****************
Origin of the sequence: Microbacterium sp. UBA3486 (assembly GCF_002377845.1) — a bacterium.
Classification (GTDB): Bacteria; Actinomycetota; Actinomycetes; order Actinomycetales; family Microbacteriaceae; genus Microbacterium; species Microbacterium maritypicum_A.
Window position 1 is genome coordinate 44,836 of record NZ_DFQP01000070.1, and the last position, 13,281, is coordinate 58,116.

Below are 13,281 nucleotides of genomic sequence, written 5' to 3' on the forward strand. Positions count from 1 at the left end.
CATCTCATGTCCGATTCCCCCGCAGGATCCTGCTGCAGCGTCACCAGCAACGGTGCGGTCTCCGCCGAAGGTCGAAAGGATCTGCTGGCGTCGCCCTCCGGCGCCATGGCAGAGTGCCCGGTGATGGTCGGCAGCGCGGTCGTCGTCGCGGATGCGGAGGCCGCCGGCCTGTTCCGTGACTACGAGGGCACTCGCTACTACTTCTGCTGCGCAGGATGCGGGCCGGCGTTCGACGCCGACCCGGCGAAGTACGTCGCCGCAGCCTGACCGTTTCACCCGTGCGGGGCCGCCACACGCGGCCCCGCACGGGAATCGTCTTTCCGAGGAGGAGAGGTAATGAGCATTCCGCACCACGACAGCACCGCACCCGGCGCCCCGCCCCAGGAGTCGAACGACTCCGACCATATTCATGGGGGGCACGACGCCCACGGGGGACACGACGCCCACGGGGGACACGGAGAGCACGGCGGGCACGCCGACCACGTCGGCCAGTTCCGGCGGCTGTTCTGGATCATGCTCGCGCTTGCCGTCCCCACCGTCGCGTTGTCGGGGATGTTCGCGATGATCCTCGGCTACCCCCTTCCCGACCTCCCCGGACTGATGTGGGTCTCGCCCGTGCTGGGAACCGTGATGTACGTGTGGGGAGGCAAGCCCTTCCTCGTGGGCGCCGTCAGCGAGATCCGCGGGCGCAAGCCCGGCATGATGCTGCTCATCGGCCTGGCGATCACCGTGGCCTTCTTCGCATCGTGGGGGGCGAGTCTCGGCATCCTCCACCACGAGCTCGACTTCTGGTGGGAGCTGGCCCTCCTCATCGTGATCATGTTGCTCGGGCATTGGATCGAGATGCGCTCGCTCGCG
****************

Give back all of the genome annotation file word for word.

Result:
Origin of the sequence: Microbacterium sp. UBA3486 (assembly GCF_002377845.1) — a bacterium.
Classification (GTDB): Bacteria; Actinomycetota; Actinomycetes; order Actinomycetales; family Microbacteriaceae; genus Microbacterium; species Microbacterium maritypicum_A.
Window position 1 is genome coordinate 44,836 of record NZ_DFQP01000070.1, and the last position, 13,281, is coordinate 58,116.

Below are 13,281 nucleotides of genomic sequence, written 5' to 3' on the forward strand. Positions count from 1 at the left end.
CATCTCATGTCCGATTCCCCCGCAGGATCCTGCTGCAGCGTCACCAGCAACGGTGCGGTCTCCGCCGAAGGTCGAAAGGATCTGCTGGCGTCGCCCTCCGGCGCCATGGCAGAGTGCCCGGTGATGGTCGGCAGCGCGGTCGTCGTCGCGGATGCGGAGGCCGCCGGCCTGTTCCGTGACTACGAGGGCACTCGCTACTACTTCTGCTGCGCAGGATGCGGGCCGGCGTTCGACGCCGACCCGGCGAAGTACGTCGCCGCAGCCTGACCGTTTCACCCGTGCGGGGCCGCCACACGCGGCCCCGCACGGGAATCGTCTTTCCGAGGAGGAGAGGTAATGAGCATTCCGCACCACGACAGCACCGCACCCGGCGCCCCGCCCCAGGAGTCGAACGACTCCGACCATATTCATGGGGGGCACGACGCCCACGGGGGACACGACGCCCACGGGGGACACGGAGAGCACGGCGGGCACGCCGACCACGTCGGCCAGTTCCGGCGGCTGTTCTGGATCATGCTCGCGCTTGCCGTCCCCACCGTCGCGTTGTCGGGGATGTTCGCGATGATCCTCGGCTACCCCCTTCCCGACCTCCCCGGACTGATGTGGGTCTCGCCCGTGCTGGGAACCGTGATGTACGTGTGGGGAGGCAAGCCCTTCCTCGTGGGCGCCGTCAGCGAGATCCGCGGGCGCAAGCCCGGCATGATGCTGCTCATCGGCCTGGCGATCACCGTGGCCTTCTTCGCATCGTGGGGGGCGAGTCTCGGCATCCTCCACCACGAGCTCGACTTCTGGTGGGAGCTGGCCCTCCTCATCGTGATCATGTTGCTCGGGCATTGGATCGAGATGCGCTCGCTCGCG